In the best-case scenario, a bi-partisan bill that covers all three areas will pass, and the president will sign it. A second alternative includes one that is not bi-partisan, which the president will veto, he said. Third is that “it falls apart, and we keep going to the waiver.”
“That has never been our plan A,” he said of the waivers from provisions of NCLB that he has granted to many states. “That would be absolutely less than ideal for us. Folks have said ‘don’t you want to maintain control? Isn’t that good for the Department of Education?’ It’s not. We want to fix this law—fix it for the nation, for every single child.”
But there are clear lines in the sand on what will be acceptable to the administration.
“If [we] end up with bill that takes huge amounts of resources from you guys and move them to the wealthier areas, if we have a bill that doesn’t emphasize accountability or has high expectations or support innovation, that would be, for me, a travesty for children around this nation,” he said.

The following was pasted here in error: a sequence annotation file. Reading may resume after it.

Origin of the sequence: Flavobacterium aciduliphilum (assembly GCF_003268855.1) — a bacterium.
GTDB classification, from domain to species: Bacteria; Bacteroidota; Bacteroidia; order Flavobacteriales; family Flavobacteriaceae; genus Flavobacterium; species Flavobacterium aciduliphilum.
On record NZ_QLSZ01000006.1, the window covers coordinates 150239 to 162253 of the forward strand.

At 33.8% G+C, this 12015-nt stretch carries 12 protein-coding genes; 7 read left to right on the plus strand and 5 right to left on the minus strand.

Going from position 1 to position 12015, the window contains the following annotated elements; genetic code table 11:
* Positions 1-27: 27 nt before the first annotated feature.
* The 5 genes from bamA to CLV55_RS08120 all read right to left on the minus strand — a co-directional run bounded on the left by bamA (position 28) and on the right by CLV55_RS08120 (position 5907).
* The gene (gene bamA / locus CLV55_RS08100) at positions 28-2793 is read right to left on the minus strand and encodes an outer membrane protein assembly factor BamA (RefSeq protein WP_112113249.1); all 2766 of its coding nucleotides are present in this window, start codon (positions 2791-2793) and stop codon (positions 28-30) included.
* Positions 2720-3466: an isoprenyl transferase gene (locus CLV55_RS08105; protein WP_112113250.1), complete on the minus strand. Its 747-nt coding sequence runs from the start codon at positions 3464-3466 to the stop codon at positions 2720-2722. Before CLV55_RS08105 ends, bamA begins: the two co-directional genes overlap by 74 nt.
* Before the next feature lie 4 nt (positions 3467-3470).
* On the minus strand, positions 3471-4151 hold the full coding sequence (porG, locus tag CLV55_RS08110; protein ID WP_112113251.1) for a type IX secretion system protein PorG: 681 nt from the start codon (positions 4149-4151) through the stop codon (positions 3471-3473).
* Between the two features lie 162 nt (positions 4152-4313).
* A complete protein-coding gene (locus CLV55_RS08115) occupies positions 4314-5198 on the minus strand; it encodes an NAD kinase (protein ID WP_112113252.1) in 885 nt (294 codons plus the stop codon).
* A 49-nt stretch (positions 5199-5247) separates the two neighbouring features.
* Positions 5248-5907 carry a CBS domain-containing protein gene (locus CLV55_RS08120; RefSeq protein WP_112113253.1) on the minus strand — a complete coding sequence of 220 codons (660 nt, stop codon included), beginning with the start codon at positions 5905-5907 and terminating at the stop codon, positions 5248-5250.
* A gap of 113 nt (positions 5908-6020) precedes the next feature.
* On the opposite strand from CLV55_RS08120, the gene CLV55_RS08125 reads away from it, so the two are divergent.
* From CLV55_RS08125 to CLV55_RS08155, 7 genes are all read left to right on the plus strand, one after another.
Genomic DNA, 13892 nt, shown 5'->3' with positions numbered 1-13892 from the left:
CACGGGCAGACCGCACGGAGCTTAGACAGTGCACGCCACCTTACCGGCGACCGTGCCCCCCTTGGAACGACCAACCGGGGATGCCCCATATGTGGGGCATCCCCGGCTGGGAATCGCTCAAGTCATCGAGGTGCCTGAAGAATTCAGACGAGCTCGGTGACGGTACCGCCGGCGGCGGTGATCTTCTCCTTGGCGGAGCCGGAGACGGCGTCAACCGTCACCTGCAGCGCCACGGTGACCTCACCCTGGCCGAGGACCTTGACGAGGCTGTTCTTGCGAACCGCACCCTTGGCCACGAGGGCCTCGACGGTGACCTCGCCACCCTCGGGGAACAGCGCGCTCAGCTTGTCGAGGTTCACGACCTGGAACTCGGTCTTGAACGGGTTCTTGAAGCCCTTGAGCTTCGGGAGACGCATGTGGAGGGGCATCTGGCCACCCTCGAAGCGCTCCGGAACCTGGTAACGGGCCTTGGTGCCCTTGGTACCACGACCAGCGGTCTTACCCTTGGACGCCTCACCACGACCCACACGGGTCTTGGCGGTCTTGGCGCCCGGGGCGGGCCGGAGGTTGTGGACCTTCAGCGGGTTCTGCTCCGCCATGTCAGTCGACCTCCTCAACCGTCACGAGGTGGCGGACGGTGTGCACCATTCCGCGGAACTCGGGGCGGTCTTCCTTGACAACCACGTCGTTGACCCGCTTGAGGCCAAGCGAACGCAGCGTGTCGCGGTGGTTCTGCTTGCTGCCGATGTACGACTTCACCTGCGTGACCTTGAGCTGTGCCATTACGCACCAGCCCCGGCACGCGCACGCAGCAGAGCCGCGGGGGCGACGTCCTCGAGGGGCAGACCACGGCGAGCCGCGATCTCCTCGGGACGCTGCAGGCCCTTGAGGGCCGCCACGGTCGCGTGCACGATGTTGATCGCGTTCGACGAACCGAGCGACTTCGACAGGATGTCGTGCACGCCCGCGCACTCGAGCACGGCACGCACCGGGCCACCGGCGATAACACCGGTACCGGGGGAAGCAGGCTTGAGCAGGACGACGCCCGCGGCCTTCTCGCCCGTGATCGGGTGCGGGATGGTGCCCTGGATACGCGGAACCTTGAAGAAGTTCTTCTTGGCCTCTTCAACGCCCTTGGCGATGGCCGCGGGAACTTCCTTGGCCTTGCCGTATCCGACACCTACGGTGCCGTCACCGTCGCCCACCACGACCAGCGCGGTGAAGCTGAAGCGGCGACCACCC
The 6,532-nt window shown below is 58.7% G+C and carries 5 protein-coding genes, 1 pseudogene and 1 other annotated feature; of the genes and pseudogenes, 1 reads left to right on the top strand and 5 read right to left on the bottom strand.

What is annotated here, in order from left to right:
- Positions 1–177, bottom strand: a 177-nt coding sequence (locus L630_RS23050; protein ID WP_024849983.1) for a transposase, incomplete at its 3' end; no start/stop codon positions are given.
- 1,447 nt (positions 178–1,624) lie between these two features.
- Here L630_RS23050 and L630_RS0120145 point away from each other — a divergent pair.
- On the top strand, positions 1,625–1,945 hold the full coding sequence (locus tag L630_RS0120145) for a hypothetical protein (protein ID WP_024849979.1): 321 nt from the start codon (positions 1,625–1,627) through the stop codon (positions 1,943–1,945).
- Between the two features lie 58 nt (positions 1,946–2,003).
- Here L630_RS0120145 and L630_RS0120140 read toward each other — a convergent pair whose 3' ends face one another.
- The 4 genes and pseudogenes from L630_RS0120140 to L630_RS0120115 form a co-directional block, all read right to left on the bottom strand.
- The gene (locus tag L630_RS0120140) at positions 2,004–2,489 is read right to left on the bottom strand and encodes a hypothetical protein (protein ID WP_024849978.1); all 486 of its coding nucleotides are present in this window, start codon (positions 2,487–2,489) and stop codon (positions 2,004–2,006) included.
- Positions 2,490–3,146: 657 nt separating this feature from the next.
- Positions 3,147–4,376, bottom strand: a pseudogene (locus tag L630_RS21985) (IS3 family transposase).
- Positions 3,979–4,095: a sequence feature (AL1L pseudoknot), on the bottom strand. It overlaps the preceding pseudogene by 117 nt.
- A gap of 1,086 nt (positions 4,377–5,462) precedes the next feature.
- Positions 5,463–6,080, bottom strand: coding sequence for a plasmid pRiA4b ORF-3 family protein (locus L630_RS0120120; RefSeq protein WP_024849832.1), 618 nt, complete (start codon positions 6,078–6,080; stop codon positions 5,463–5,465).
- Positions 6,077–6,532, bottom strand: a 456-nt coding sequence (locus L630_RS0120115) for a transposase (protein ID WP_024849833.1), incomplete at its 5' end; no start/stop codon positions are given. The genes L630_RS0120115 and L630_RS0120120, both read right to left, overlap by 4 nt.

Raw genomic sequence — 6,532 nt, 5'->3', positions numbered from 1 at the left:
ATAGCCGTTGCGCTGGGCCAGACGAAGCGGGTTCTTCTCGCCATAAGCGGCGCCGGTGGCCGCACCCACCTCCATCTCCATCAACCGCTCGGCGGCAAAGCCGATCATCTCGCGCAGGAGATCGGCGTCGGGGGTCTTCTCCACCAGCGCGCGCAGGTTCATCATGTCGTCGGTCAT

The school leaders expected to meet with President Obama on Monday include Superintendent Richard Carranza of San Francisco; Chancellor Kaya Henderson of the District of Columbia school system, Superintendent Valeria Silva of St. Paul public schools in Minnesota, Superintendent Barbara Jenkins of Orange County, Fla; Superintendent Eric Gordon of Cleveland; Darienne Driver of Milwaukee; and Juan Cabrera of El Paso. School board members include Jumoke Hinton Hodge of the Oakland Unified district in California and Airick West of the Kansas City, Mo., school district.
Michael Casserly, the council’s executive director, who will also be present, said that in addition to the NCLB rewrite, discussions about the expansion of early-childhood education and Title 1 portability—a Republican proposal that would allow Title 1 funds to follow disadvantaged students to whatever school they choose to attend—the group is expected to speak to the president about other “mutually shared” goals, including the council’s work on the President “My Brother’s Keeper” program.
The council, whose members have pledged to take concrete steps to advance educational and career opportunities for boys of color as well as break down barriers that stand in the way of their success, has been a key partner in the president’s initiative.
A version of this news article first appeared in the District Dossier blog.